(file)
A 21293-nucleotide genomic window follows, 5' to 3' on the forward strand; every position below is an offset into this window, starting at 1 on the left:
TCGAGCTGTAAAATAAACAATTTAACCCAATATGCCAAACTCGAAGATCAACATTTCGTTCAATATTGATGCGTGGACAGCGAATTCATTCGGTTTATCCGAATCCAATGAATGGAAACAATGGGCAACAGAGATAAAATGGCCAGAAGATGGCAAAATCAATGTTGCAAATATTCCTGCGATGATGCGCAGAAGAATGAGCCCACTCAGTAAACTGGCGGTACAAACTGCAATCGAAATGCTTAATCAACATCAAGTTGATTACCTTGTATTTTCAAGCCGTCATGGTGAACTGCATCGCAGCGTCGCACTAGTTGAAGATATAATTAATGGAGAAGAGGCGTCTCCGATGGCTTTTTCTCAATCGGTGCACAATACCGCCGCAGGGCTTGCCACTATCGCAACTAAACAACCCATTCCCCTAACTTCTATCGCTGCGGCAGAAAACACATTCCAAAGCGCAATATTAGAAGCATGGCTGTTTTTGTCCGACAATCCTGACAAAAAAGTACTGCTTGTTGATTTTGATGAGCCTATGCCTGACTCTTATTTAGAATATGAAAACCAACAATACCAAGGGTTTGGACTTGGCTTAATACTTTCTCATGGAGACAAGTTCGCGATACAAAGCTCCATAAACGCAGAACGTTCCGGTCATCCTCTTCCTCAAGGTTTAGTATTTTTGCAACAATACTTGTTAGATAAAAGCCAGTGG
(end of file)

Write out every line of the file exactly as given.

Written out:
A 21293-nucleotide genomic window follows, 5' to 3' on the forward strand; every position below is an offset into this window, starting at 1 on the left:
TCGAGCTGTAAAATAAACAATTTAACCCAATATGCCAAACTCGAAGATCAACATTTCGTTCAATATTGATGCGTGGACAGCGAATTCATTCGGTTTATCCGAATCCAATGAATGGAAACAATGGGCAACAGAGATAAAATGGCCAGAAGATGGCAAAATCAATGTTGCAAATATTCCTGCGATGATGCGCAGAAGAATGAGCCCACTCAGTAAACTGGCGGTACAAACTGCAATCGAAATGCTTAATCAACATCAAGTTGATTACCTTGTATTTTCAAGCCGTCATGGTGAACTGCATCGCAGCGTCGCACTAGTTGAAGATATAATTAATGGAGAAGAGGCGTCTCCGATGGCTTTTTCTCAATCGGTGCACAATACCGCCGCAGGGCTTGCCACTATCGCAACTAAACAACCCATTCCCCTAACTTCTATCGCTGCGGCAGAAAACACATTCCAAAGCGCAATATTAGAAGCATGGCTGTTTTTGTCCGACAATCCTGACAAAAAAGTACTGCTTGTTGATTTTGATGAGCCTATGCCTGACTCTTATTTAGAATATGAAAACCAACAATACCAAGGGTTTGGACTTGGCTTAATACTTTCTCATGGAGACAAGTTCGCGATACAAAGCTCCATAAACGCAGAACGTTCCGGTCATCCTCTTCCTCAAGGTTTAGTATTTTTGCAACAATACTTGTTAGATAAAAGCCAGTGG